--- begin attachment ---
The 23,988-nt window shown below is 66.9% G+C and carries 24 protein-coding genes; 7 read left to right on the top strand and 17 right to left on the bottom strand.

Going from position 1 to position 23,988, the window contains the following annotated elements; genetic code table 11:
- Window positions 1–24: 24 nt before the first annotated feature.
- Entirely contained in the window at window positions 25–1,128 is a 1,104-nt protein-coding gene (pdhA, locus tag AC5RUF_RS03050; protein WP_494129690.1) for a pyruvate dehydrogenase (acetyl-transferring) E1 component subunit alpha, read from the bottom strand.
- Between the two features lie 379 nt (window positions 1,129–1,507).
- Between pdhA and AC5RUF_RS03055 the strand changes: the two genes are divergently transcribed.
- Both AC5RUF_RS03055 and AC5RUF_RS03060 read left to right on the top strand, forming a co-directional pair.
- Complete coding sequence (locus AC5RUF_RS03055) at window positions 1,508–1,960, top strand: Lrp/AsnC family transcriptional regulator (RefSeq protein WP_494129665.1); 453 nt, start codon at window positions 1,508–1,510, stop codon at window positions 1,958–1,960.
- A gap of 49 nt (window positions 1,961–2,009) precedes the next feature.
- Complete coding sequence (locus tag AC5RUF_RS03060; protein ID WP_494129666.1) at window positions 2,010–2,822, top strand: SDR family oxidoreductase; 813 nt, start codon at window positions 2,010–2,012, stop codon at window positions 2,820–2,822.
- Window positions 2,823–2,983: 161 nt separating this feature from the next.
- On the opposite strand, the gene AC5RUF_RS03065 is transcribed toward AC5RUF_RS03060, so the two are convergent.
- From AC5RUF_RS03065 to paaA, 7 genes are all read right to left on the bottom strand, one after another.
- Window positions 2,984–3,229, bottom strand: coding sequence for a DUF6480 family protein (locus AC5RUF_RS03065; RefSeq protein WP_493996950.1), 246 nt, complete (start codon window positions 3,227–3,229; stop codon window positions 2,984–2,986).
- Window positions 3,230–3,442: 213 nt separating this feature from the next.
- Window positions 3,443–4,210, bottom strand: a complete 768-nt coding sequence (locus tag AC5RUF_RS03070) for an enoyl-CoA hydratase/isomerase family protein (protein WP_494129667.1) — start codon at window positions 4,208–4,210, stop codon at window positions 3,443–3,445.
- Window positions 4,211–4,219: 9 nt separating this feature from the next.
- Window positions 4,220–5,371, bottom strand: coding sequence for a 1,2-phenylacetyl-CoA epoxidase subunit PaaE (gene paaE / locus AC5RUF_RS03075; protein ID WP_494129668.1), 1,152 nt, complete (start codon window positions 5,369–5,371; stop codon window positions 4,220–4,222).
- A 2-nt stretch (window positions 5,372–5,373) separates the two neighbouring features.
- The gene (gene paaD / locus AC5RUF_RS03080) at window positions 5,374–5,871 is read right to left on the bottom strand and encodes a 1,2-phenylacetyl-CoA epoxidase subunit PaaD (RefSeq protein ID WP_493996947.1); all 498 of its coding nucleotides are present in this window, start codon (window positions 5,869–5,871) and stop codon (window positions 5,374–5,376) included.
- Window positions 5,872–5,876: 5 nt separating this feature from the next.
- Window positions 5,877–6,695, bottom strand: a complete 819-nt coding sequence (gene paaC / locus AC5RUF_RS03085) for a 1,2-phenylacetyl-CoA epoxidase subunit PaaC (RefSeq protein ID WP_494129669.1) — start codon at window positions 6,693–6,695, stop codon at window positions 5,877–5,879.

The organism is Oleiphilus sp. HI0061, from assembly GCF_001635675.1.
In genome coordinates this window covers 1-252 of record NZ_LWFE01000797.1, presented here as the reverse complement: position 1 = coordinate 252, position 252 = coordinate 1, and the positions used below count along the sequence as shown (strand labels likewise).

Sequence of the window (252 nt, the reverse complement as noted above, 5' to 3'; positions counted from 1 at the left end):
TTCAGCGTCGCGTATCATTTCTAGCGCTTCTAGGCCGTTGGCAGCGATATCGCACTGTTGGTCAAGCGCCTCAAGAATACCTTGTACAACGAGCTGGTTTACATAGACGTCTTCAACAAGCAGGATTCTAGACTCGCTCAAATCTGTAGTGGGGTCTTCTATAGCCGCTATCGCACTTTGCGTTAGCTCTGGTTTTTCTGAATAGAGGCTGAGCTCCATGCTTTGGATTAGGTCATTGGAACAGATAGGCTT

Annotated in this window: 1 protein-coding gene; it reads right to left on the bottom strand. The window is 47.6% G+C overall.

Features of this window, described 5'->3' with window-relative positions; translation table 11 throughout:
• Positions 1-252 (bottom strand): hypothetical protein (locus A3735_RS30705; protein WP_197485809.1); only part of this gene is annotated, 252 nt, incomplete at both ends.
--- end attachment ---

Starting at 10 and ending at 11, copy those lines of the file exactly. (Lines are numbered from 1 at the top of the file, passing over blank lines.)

- Complete coding sequence (locus tag AC5RUF_RS03060; protein ID WP_494129666.1) at window positions 2,010–2,822, top strand: SDR family oxidoreductase; 813 nt, start codon at window positions 2,010–2,012, stop codon at window positions 2,820–2,822.
- Window positions 2,823–2,983: 161 nt separating this feature from the next.